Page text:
Fig. 1*A* shows that the eigenvalue distribution of the correlation matrix of 1,000 ligands drawn randomly from ChEMBL (1) agrees quantitatively with the MP distribution. However, if instead we choose the ligands nonrandomly, by choosing the ligand sets associated with a particular protein receptor, we find a significant number of eigenvalues above the MP threshold. As examples, Fig. 1 *B* and *C* shows the eigenvalue distribution from ligand sets from ChEMBL associated with two G protein coupled receptors, the adenosine A2a receptor (AA2AR) and the

The MP distribution thus suggests an intuitive denoising algorithm for ligands that bind to a particular receptor: only eigenvectors with eigenvalues larger than the MP upper bound correspond to statistically significant features of the receptor; the other eigenvectors simply reflect random noise caused by finite sampling. The set of statistically significant features, represented as orthonormal eigenvectors, are thus orthogonal chemical features relevant for ligand binding. In other words, if there are *m* eigenvalues greater than the MP upper bound, then the linear space spanned by the *m* associated eigenvectors,

## Classification of Unknown Ligands

Intuitively, if an unknown ligand is sufficiently similar to the set of known ligands that bind to a receptor, the unknown ligand will likely also bind to the receptor. The random matrix framework gives a precise mathematical statement for this intuition: An unknown ligand is predicted to bind to a receptor if the bit-string vector corresponding to the unknown ligand (after transformation to *z* score by subtracting the sample mean and normalizing by sample variance) lies close to the subspace

Let *z* scores corresponding to the unknown ligand. The projection of **3** has the chemical interpretation that one can be confident a ligand will bind to the receptor if it contains pharmacophores found in known ligands, and is minimally decorated with other functional groups. A pharmacophore is typically a small fragment (see Fig. 4), and the chemical properties of the resulting molecule will increasingly deviate from those of the pharmacophore as one incorporates additional functional groups. The threshold parameter ε allows the tolerance of the analysis to the presence of other functional groups to be controlled, and hence an appropriate false positive/false negative tradeoff selected; this is discussed in detail below.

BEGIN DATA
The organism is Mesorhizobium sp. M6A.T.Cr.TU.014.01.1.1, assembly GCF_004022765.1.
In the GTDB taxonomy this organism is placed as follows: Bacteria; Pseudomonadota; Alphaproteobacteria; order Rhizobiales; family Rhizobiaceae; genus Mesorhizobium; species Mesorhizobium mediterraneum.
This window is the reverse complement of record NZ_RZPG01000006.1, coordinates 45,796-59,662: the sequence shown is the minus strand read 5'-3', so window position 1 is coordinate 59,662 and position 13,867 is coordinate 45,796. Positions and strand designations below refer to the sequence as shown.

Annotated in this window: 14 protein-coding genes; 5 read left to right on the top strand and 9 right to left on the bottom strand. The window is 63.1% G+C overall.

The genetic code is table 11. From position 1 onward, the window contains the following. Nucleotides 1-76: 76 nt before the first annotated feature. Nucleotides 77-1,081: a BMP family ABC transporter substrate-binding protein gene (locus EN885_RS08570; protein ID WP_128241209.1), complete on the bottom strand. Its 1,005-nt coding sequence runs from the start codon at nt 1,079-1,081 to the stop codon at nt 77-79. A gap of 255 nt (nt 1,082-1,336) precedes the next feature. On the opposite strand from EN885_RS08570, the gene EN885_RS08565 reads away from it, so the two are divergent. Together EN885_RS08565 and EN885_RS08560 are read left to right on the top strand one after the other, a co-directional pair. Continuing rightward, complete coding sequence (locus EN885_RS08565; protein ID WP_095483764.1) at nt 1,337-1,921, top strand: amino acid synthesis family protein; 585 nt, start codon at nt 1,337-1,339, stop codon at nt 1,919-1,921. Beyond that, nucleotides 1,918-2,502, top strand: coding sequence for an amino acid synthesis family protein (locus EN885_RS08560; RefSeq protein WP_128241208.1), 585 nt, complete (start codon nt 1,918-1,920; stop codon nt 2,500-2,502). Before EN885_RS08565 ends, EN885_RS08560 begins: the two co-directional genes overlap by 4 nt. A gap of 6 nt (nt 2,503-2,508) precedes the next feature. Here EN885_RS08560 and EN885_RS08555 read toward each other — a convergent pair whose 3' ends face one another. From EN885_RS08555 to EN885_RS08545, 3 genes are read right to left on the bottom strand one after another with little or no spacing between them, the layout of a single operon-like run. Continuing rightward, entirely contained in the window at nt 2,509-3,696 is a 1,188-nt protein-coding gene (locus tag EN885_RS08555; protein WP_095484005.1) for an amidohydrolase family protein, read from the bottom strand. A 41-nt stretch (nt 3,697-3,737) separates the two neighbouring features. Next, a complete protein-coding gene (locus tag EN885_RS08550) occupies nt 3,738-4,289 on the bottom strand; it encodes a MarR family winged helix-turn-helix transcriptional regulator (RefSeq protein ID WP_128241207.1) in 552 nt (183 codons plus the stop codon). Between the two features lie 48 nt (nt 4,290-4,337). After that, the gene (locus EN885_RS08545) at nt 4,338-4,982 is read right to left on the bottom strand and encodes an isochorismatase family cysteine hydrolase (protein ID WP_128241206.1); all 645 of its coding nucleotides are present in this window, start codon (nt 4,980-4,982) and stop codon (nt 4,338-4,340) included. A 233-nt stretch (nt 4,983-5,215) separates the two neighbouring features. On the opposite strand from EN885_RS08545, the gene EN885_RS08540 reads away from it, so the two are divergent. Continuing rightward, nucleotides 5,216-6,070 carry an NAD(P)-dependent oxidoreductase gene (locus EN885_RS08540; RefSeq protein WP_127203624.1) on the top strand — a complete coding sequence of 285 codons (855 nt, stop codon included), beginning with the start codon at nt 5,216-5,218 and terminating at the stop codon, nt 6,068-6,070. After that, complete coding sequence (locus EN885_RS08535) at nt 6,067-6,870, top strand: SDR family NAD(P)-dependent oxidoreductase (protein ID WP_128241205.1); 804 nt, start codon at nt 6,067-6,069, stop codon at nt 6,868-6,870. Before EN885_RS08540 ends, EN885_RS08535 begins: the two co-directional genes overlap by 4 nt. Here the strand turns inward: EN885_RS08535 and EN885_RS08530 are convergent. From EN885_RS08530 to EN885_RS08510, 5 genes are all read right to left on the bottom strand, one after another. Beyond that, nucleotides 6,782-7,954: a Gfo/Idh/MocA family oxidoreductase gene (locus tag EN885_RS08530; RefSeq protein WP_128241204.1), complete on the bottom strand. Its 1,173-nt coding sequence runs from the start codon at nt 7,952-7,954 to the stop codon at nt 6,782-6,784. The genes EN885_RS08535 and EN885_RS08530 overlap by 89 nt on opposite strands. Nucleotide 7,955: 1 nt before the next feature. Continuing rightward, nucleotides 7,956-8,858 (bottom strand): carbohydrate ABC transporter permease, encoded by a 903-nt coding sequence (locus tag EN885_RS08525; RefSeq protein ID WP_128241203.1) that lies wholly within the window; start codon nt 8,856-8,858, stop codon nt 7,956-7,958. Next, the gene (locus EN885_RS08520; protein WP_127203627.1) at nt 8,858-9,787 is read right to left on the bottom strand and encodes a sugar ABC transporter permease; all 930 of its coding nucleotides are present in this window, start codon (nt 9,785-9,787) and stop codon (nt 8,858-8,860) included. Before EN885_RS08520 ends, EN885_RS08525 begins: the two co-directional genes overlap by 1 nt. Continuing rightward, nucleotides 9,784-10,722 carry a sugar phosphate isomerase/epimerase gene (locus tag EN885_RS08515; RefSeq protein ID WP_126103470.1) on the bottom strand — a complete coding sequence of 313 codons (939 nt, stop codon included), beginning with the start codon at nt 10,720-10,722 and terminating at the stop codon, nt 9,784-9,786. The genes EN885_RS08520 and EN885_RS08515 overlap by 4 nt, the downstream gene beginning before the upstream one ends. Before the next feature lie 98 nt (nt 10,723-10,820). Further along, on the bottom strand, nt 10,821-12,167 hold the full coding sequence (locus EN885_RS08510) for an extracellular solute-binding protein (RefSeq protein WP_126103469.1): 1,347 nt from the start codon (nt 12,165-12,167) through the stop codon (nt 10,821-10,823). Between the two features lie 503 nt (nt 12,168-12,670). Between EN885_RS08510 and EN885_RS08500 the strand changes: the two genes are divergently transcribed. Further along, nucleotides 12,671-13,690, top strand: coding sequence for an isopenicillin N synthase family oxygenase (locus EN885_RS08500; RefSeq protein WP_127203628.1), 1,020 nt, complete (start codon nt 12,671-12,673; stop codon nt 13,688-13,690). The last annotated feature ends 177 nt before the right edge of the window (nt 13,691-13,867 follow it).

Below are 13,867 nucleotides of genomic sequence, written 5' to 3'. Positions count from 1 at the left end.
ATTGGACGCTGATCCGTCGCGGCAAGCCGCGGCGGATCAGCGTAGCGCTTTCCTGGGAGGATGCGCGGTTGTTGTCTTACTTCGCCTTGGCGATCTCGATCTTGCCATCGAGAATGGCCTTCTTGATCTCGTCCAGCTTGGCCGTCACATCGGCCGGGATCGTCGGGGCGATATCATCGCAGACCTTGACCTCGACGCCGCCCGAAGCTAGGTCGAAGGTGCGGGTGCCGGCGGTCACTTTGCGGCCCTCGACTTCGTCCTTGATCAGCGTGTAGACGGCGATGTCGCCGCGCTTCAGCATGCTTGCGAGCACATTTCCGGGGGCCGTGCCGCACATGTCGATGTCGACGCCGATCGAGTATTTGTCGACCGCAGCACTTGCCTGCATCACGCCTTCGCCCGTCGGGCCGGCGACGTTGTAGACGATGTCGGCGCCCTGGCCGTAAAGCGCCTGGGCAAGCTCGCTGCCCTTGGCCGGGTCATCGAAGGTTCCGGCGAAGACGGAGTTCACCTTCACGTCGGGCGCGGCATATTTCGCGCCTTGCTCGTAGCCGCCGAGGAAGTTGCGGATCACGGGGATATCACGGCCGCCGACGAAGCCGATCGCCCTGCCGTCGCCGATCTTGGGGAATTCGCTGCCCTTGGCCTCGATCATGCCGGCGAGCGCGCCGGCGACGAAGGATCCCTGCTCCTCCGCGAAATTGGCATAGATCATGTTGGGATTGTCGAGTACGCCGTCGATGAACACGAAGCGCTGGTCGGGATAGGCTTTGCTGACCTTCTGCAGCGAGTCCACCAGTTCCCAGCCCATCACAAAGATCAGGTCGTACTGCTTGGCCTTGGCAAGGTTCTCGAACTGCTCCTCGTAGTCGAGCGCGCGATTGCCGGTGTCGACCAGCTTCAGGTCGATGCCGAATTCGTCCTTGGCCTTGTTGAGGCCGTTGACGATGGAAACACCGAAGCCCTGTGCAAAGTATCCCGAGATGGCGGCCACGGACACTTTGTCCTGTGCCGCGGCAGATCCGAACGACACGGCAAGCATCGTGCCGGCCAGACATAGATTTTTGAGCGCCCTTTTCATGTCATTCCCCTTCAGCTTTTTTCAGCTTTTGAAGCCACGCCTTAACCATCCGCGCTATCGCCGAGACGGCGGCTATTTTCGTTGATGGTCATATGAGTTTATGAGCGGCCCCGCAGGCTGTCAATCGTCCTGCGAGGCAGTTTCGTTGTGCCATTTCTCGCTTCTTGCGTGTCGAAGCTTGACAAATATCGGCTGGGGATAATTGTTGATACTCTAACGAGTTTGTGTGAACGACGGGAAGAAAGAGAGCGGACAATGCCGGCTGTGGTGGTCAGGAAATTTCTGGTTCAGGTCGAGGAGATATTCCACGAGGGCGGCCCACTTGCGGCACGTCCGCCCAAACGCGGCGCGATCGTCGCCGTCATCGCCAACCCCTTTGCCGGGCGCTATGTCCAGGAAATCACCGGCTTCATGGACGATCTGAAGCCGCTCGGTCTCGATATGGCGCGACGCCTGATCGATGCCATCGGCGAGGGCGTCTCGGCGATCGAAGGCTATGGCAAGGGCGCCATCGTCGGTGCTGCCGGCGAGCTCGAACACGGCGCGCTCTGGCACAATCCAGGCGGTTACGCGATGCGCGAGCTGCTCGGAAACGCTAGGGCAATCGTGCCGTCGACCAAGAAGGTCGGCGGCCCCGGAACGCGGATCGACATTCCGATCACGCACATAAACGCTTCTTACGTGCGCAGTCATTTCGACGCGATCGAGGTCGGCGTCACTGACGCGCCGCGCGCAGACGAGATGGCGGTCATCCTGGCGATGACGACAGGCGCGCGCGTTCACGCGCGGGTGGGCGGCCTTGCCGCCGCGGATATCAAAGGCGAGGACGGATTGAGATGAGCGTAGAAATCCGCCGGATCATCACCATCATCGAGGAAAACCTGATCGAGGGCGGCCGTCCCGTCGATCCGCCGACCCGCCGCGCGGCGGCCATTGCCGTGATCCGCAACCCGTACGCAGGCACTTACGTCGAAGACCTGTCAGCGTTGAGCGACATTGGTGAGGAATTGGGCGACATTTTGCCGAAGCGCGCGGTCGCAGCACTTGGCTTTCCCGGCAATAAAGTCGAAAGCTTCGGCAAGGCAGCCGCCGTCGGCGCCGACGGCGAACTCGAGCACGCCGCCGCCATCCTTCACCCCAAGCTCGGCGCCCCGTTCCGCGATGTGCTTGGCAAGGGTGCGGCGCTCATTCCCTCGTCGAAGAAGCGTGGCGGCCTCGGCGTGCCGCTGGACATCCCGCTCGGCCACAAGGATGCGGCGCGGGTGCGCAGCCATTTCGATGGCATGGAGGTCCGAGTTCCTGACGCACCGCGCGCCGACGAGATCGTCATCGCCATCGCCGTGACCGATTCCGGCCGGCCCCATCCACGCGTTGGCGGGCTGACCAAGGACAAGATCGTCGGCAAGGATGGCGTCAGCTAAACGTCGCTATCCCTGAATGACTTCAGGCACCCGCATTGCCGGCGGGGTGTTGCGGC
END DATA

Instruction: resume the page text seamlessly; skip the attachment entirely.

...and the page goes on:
To test this, we consider human G protein coupled receptors (GPCRs) reported in ChEMBL. A ligand is considered to bind to a given target if its

The receiver operating characteristic (ROC) curve plots the accuracy of identifying ligands (true positives) as a function of false-positive predictions. This characteristic is commonly used to quantify the performance of classification algorithms. In particular, the area under the ROC (the so-called AUC) is the crucial figure of merit: the closer the AUC is to 1, the better the classifier. Fig. 2*A* shows that our algorithm has a mean AUC of 0.9, surpassing methods commonly used in the literature, which have a mean AUC of

The ROC curve is plotted by varying ε, the threshold parameter in Eq. **3**. Fig. 2*B* shows the effect of varying ε, represented as the percent of the training set accounted for by each choice of ε. A stringent choice of ε corresponds to a large portion of the training set being rejected by the threshold in Eq. **3**, resulting in a low false-positive rate but a high false-negative rate. Vice versa, an ε value that accounts for a larger portion of the training set has higher false-positive rate but lower false-negative rate. In the remainder of this paper, we choose ε so that **3**. With this heuristic choice, the algorithm picks out 84% of the verification set as ligands with a 7% false-positive rate (i.e., it rejects 93% of randomly selected ligands from ChEMBL).

The random matrix distribution (Eq. **1**) is crucial to the success of our algorithm. Fig. 3 shows that including too many eigenvectors into

We also report that the statistically significant eigenvectors picked out by our algorithm represent pharmacophores. Formally, a fingerprint cannot be inverted directly to give a unique chemical structure because multiple structures can lead to the same fingerprint. Nonetheless we can infer the structural motif that an eigenvector represents by the common substructure among those ligands that lie closest to that eigenvector. Fig. 4 shows the structural motif corresponding to the top two eigenvalues of AA2AR and ADRB1. Strikingly, the first eigenvector of AA2AR is precisely the adenine motif. The second eigenvector contains a thymine motif fused to a more complex scaffold. For ADRB1, the top eigenvector is the structural motif of *β*-blockers (e.g., propranolol), a class of successful antagonists which are used, e.g., to treat hypertension.